I'm nervous about the injectables. I'm nervous about my husband coming within 30 feet of me with a syringe. I'm nervous about my husband's enthusiasm for that task. I'm nervous about ovarian hyperstimulation syndrome. I'm really nervous about multiples. Scared is more the word actually. In making the switch from Clomid to injectables, the risk of multiples goes from 5% to 20%. Yeah, you read that right. 20%. Wow. Twins? Okay, I could roll with that and pray that we would all be healthy. More than that? It's frightening to me. Way more than that? I'm scared about the possibility of having to make heartbreaking decisions. The idea of having to take life to give life is one of the saddest things I can imagine. When I read about the details of reducing a pregnancy, it makes my chest ache. I want to hug anyone who has had to make that painful decision.

I'm way ahead of my self seeing as I'm not pregnant with a singleton or multiples and haven't even started the shots. So I'm trying to think about what questions I have for Dr. PacMan.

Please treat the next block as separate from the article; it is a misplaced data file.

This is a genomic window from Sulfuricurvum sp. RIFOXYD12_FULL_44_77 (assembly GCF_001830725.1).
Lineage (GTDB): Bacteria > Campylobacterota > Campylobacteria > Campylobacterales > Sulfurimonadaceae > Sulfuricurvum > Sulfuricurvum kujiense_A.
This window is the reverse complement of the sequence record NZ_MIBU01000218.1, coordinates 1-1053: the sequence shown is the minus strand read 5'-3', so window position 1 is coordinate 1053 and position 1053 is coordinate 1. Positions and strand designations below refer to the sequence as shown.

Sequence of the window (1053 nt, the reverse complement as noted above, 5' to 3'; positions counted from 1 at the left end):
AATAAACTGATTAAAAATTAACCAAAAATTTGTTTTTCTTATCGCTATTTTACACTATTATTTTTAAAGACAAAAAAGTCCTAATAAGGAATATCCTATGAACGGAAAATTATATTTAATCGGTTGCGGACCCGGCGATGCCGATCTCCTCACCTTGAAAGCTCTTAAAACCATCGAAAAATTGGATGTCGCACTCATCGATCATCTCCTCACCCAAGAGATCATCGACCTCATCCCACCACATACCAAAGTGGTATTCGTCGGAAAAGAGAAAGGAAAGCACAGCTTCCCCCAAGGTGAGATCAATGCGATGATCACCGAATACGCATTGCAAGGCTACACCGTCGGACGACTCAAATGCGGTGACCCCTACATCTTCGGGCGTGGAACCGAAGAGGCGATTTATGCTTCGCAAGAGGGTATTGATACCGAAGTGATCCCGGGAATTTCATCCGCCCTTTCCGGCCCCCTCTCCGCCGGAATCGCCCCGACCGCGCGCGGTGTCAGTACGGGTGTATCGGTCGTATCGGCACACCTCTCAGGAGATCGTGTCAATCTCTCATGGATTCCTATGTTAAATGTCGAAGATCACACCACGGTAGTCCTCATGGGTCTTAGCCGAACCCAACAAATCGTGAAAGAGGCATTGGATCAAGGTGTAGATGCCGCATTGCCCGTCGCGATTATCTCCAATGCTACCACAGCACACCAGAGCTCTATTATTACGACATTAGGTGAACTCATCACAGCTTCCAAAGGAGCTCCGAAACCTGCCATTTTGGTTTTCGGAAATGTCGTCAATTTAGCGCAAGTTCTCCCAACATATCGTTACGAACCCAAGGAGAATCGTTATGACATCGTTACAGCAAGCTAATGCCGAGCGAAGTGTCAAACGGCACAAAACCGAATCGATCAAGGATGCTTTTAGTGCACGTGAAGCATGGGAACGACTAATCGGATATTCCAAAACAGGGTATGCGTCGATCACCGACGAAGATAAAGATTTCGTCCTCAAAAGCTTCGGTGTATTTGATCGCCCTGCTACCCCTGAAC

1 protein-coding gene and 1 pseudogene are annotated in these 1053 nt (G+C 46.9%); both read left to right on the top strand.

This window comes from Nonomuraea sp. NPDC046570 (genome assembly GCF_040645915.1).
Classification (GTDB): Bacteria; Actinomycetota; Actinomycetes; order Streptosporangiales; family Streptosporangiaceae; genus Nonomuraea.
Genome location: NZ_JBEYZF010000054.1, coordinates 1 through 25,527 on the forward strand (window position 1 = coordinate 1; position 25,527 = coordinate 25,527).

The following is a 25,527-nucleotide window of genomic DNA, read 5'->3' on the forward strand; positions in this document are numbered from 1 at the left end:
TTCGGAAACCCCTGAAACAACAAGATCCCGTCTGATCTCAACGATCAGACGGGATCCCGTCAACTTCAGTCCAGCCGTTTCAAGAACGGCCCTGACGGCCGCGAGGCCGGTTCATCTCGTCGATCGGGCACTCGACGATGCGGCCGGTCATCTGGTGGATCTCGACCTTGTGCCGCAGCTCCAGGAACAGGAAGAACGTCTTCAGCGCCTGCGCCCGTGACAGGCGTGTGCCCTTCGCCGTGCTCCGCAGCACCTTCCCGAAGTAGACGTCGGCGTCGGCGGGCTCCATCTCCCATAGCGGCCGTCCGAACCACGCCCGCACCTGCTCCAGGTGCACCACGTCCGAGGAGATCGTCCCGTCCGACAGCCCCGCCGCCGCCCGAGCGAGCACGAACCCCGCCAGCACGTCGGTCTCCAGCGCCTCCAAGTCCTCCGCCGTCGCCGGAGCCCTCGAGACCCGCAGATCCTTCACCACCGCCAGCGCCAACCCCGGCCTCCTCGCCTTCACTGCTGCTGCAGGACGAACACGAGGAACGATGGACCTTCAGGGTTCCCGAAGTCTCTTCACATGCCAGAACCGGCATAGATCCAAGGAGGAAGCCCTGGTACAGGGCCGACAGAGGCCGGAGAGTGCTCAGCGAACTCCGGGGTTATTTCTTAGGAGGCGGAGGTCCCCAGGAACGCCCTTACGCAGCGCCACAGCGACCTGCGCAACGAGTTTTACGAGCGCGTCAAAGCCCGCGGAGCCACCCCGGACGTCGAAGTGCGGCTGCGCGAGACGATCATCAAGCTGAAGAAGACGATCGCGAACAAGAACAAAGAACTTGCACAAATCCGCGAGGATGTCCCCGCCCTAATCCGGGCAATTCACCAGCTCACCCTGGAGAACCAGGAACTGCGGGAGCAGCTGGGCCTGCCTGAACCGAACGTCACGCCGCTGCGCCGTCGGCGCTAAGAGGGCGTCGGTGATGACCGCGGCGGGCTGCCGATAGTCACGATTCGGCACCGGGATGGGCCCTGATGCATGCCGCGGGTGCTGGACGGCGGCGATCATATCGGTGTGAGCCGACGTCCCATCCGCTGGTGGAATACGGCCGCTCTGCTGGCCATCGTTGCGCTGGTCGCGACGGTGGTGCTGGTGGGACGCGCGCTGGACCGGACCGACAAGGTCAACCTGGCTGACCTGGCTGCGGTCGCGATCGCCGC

1. Would metformin help me?
2. Why do you feel it's time to move on from the Clomid?
3. What are your thoughts on the persistent corpus luteum cyst? Is it likely to happen again?
4. Is there a way to confirm a persistent corpus luteum, like does it show up on an ultrasound or can we only rely on bloodwork?
5. What's the schedule and monitoring for injectables?
6. What are the risks and benefits of injectables?
7. What are the success rates of injectables for women with PCOS?
8. Can we start this cycle or do we need more time to get my meds and learn how to give the shots? (I'm hoping I don't have to wait another cycle.)

Am I missing anything? Please let me know if you think of anything else. Thanks.

Sunday, July 6, 2008

We continue to live

per·sist·ent [per-sis-tuhnt] –adjective
1. lasting or enduring tenaciously, esp. in spite of opposition, obstacles, discouragement, etc.; persevering
2. constantly repeated; continuing or permanent